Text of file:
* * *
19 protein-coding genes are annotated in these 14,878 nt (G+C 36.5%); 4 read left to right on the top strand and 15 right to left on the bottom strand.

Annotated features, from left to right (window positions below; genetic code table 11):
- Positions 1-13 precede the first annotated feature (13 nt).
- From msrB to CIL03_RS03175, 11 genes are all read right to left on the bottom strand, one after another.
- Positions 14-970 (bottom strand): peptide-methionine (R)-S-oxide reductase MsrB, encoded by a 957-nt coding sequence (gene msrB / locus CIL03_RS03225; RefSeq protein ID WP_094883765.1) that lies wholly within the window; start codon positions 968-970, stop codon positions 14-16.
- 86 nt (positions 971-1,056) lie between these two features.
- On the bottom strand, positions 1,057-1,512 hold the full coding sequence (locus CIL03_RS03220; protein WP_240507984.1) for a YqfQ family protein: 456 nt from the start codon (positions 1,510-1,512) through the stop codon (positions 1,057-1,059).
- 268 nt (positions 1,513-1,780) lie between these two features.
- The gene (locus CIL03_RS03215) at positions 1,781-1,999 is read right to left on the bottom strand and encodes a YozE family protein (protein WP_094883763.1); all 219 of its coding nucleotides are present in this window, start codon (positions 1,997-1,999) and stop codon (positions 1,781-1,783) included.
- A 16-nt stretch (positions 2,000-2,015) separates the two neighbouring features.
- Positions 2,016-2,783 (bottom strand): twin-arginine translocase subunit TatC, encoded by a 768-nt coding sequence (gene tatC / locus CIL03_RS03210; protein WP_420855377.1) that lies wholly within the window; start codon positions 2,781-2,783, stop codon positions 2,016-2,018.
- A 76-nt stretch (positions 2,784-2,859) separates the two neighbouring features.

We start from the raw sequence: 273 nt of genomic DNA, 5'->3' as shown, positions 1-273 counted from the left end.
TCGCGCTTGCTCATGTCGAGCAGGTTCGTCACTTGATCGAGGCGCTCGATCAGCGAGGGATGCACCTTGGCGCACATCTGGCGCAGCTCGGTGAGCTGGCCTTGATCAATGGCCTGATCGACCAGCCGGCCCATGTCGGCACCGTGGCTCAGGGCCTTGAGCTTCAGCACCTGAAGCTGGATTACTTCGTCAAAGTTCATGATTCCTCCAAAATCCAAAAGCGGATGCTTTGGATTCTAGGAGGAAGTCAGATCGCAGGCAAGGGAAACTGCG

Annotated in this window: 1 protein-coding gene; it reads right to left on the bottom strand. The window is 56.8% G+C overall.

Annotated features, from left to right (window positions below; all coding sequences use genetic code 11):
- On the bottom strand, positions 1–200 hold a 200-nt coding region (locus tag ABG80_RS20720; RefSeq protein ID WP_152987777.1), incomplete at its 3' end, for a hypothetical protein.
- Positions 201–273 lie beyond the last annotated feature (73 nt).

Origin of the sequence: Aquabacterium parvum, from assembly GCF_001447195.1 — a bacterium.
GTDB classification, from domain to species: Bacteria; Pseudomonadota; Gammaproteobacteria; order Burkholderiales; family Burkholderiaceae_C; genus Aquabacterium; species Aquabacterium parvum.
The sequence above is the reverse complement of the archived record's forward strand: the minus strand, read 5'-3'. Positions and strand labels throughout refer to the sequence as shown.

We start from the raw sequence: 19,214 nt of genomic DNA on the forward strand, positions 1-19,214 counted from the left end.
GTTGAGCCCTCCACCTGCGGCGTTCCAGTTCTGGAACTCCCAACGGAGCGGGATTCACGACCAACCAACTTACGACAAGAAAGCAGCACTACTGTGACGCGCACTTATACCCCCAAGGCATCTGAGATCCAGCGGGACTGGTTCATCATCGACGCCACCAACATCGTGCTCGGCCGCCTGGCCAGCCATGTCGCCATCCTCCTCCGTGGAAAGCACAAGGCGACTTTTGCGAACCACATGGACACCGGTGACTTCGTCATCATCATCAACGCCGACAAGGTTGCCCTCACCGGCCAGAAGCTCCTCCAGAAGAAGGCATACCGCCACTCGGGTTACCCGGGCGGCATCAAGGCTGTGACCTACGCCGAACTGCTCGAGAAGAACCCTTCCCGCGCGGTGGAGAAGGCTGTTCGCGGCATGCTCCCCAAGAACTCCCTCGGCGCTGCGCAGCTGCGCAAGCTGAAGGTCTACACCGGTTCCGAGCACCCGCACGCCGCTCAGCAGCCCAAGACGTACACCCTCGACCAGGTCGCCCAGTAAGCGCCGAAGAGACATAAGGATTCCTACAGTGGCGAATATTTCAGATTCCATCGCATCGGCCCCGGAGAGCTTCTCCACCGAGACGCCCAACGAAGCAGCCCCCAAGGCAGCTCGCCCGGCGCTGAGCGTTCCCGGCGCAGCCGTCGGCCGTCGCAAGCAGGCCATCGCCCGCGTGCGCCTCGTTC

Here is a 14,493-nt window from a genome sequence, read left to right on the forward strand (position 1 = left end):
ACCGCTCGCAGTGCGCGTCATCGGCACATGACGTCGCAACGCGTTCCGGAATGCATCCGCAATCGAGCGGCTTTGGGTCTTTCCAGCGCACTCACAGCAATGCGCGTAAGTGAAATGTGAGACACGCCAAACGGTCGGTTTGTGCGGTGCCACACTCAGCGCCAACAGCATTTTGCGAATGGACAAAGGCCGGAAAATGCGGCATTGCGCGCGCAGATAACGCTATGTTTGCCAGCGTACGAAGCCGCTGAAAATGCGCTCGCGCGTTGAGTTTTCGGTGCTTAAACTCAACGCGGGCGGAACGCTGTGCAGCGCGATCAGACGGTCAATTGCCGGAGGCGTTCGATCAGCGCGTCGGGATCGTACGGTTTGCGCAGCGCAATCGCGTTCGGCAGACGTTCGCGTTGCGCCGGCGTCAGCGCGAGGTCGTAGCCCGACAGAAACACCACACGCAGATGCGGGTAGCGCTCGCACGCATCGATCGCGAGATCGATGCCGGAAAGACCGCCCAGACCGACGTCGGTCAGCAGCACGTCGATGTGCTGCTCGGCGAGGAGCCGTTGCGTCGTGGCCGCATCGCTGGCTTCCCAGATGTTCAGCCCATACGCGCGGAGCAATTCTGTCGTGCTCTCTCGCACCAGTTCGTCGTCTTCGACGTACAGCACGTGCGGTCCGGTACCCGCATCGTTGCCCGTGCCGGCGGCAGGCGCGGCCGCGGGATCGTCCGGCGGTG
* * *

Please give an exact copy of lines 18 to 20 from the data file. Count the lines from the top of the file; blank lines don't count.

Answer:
- Positions 201–273 lie beyond the last annotated feature (73 nt).

Origin of the sequence: Aquabacterium parvum, from assembly GCF_001447195.1 — a bacterium.
GTDB classification, from domain to species: Bacteria; Pseudomonadota; Gammaproteobacteria; order Burkholderiales; family Burkholderiaceae_C; genus Aquabacterium; species Aquabacterium parvum.